SRP opens spill gates of Roosevelt Dam for extended annual test
May 13, 2023, 7:15 AM
(Photo courtesy Salt River Project.)
PHOENIX — Salt River Project conducted an annual spill gate test of Roosevelt Dam Wednesday, extending the time to more than 3 hours.
This annual test confirms operational readiness in the event of flooding and provides information on the dam’s ability to handle inflows from flood events.
After a wet and productive winter, Roosevelt Lake had the highest water levels in its history. Water had risen to its dedicated “flood control space” which is designed to slow down large floods. This was the third time this has happened since 1996 and after the dam had been raised by 77 feet.
During the test, all four spill gates were open for the first 50 minutes and then the two spill gates on the right side closed. The other two gates remained open for about 2.5 hours minutes, and in total, the test released about 2,000 acre-feet of water or about 650 million gallons of water downstream into Apache Lake.
This is compared to a typical release which consists of both gates being open for about 10 minutes and a release of about 5 acre-feet of water.
“This functional test, which is performed annually, is a sure-fire way to ensure the readiness of our water release capability,” Ivan Insua, SRP’s Director of Hydro Generation said.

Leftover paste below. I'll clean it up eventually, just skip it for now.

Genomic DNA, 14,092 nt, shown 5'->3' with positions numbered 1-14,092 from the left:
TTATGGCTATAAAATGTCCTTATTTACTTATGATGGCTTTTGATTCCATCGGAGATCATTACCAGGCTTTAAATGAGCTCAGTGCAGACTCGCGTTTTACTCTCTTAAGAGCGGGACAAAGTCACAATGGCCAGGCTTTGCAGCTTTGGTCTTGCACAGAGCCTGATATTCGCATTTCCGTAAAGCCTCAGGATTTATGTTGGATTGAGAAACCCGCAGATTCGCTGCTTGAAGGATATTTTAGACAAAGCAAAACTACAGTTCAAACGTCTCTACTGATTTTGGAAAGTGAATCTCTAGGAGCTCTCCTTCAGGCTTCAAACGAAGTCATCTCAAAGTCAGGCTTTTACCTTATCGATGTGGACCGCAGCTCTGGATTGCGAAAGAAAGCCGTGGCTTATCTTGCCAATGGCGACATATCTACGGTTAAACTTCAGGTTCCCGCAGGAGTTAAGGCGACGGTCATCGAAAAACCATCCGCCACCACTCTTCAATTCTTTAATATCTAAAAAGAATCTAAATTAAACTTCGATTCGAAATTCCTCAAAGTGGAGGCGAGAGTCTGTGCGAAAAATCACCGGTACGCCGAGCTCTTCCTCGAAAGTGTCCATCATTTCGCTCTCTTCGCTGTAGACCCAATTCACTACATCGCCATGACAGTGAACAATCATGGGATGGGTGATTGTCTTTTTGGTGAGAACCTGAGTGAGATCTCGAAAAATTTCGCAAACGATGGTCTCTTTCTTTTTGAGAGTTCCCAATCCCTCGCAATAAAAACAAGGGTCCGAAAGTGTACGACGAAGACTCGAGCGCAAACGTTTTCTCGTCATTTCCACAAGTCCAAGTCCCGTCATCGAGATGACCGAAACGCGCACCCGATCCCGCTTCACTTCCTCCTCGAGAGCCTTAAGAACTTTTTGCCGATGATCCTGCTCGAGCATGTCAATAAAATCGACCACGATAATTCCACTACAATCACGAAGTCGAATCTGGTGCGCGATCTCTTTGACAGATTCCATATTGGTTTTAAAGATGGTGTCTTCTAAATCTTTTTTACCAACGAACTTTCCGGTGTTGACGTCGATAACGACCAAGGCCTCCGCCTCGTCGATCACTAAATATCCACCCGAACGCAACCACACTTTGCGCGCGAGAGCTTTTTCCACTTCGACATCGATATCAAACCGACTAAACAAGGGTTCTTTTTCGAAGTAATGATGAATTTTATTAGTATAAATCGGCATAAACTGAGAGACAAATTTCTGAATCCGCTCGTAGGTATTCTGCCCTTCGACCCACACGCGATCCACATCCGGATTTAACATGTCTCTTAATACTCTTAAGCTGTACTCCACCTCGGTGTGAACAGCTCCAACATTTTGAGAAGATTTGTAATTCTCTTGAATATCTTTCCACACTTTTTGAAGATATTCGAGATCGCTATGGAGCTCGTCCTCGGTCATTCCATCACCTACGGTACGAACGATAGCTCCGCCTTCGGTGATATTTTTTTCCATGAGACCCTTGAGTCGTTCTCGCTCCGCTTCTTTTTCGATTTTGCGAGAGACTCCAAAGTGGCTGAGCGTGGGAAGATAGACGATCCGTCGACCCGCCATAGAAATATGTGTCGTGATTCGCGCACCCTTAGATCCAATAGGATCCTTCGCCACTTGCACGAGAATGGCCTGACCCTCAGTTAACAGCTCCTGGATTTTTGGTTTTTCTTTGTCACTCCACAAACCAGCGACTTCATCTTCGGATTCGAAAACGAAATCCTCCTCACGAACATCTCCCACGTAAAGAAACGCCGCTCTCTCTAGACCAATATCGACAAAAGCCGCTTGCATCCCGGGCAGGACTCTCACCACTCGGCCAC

“We will also be leveraging this season’s generous runoff by releasing some water in our Flood Control Space, which is above and beyond our normal conservation elevation, to perform an extended spill gate operation. This gives us very useful information on the gate and spillway performance.”
This past winter, snowpack on the 13,000-square-mile watershed that replenishes SRP’s reservoirs was the deepest it’s been in 30 years. More than 700,000 acre-feet of water or about 228 billion gallons have been released into the normally dry Salt River since March to ensure the reservoirs can handle all inflows from this winter’s snowmelt. Currently, the SRP reservoir system is at full capacity.
“Our dams and reservoirs are doing exactly their intent: to store as much water as possible in times of wet and serve our communities for times of dry,” Insua said.
We want to hear from you.
Have a story idea or tip? Pass it along to the KTAR News team here.